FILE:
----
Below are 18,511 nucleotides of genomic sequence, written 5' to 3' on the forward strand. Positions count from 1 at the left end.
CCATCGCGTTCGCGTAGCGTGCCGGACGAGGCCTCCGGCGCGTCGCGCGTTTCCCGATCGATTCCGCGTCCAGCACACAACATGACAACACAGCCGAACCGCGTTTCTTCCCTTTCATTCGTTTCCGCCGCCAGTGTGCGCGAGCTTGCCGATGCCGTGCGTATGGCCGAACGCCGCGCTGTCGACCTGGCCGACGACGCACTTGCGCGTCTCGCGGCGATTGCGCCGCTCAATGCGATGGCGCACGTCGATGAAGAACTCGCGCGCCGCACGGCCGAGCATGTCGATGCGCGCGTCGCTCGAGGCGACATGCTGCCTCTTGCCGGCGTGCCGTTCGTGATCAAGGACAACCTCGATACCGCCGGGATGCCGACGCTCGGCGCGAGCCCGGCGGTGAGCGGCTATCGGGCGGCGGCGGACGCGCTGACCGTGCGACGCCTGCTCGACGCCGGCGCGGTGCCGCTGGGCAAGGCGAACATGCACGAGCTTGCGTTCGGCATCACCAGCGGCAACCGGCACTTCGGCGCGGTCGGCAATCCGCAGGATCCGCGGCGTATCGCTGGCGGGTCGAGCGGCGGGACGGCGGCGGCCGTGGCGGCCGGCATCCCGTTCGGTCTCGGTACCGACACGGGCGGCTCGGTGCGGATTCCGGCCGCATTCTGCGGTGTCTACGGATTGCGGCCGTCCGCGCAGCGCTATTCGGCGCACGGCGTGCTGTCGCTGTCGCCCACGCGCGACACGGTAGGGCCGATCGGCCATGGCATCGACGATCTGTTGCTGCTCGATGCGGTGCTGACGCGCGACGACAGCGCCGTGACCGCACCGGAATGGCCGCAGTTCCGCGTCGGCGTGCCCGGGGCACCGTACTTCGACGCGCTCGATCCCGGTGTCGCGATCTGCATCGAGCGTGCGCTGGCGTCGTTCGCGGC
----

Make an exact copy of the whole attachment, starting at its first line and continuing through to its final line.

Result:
Below are 18,511 nucleotides of genomic sequence, written 5' to 3' on the forward strand. Positions count from 1 at the left end.
CCATCGCGTTCGCGTAGCGTGCCGGACGAGGCCTCCGGCGCGTCGCGCGTTTCCCGATCGATTCCGCGTCCAGCACACAACATGACAACACAGCCGAACCGCGTTTCTTCCCTTTCATTCGTTTCCGCCGCCAGTGTGCGCGAGCTTGCCGATGCCGTGCGTATGGCCGAACGCCGCGCTGTCGACCTGGCCGACGACGCACTTGCGCGTCTCGCGGCGATTGCGCCGCTCAATGCGATGGCGCACGTCGATGAAGAACTCGCGCGCCGCACGGCCGAGCATGTCGATGCGCGCGTCGCTCGAGGCGACATGCTGCCTCTTGCCGGCGTGCCGTTCGTGATCAAGGACAACCTCGATACCGCCGGGATGCCGACGCTCGGCGCGAGCCCGGCGGTGAGCGGCTATCGGGCGGCGGCGGACGCGCTGACCGTGCGACGCCTGCTCGACGCCGGCGCGGTGCCGCTGGGCAAGGCGAACATGCACGAGCTTGCGTTCGGCATCACCAGCGGCAACCGGCACTTCGGCGCGGTCGGCAATCCGCAGGATCCGCGGCGTATCGCTGGCGGGTCGAGCGGCGGGACGGCGGCGGCCGTGGCGGCCGGCATCCCGTTCGGTCTCGGTACCGACACGGGCGGCTCGGTGCGGATTCCGGCCGCATTCTGCGGTGTCTACGGATTGCGGCCGTCCGCGCAGCGCTATTCGGCGCACGGCGTGCTGTCGCTGTCGCCCACGCGCGACACGGTAGGGCCGATCGGCCATGGCATCGACGATCTGTTGCTGCTCGATGCGGTGCTGACGCGCGACGACAGCGCCGTGACCGCACCGGAATGGCCGCAGTTCCGCGTCGGCGTGCCCGGGGCACCGTACTTCGACGCGCTCGATCCCGGTGTCGCGATCTGCATCGAGCGTGCGCTGGCGTCGTTCGCGGC